Webber: I understand you also practice immigration law. Regarding your current practice, please explain challenges versus benefits of being an immigrant.
Wang: In my company, I have been advising human resources involving various aspects of work visas and legal permanent residency under EB1 (b) and EB1 (c). Also, I practice immigration law part time, mostly pro-bono, for prominent artists and scholars under EB1 (a). I also serve as the official liaison to United States Citizenship and Immigration Services (USCIS) for American Bar Association (ABA).
The benefits of being an immigrant practicing immigration law are quite obvious: first of all, immigration law is just part of my life. From F1 student visa to Optional Practical Training (OPT), from H1B work visa to permanent residency, I have gone through the whole process for myself and for my family: I-20 form, financial support affidavits, visa interviews, labor certificate, expert support letters, 140 petition, adjustment of status, work permit, travel documents, advance parole, etc. You have to deal with them all the time.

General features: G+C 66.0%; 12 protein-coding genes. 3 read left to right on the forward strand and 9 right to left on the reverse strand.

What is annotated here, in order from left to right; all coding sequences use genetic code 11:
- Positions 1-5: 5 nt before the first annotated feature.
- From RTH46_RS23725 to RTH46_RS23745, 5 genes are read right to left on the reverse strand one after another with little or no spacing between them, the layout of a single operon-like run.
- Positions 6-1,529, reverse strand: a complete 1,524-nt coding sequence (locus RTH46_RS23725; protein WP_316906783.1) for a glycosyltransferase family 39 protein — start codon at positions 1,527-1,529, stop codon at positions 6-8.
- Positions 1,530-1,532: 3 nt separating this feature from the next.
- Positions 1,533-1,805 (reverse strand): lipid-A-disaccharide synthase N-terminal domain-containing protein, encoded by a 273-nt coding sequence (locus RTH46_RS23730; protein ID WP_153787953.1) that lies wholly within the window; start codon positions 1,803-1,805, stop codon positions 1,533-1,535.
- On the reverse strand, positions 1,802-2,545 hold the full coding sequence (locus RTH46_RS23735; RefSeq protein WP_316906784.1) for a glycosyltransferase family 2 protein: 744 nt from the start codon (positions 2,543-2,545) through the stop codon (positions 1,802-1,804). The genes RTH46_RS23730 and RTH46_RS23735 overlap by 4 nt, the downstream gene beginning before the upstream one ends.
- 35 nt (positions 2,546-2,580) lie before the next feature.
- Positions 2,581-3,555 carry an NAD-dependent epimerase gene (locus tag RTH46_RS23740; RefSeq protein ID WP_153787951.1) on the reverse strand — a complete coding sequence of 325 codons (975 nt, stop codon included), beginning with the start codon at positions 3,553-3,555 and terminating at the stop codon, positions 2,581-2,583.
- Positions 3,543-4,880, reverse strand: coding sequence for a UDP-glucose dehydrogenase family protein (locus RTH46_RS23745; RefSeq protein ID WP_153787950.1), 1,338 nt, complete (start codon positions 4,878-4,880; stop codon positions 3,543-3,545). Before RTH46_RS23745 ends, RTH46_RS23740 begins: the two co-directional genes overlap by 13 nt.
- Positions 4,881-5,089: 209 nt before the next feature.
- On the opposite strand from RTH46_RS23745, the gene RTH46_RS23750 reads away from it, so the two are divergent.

Secondly, language is of the utmost importance in cultural communication and legal representation of immigration cases. German philosopher Martin Heidegger said “language is the house of being, in its home man dwells.” If I were not bilingual, I would not be able to manage cross-border projects and represent Chinese clients.
Third, my academic background in arts and literature is indispensible in representing artists and scholars petitioning for legal permanent residency to the United States as “alien with extraordinary ability.” Being a member of both the academic and art communities allows me to competently and zealously advocate for them and present compelling cases on their behalf. I travel between different parallel universes: art, business, law, without being disoriented – thanks my 10 years academic training in the arts.
Admittedly, challenges abound. The language and cultural barriers we immigrants overcome are frequently underappreciated, for example, and people sometimes judge the competence and intelligence of others by family name and accent. As a Chinese immigrant in particular, I am sorry to say that, even though the Chinese Exclusion Act was repealed in 1943, we still feel the shadow it casts in American society.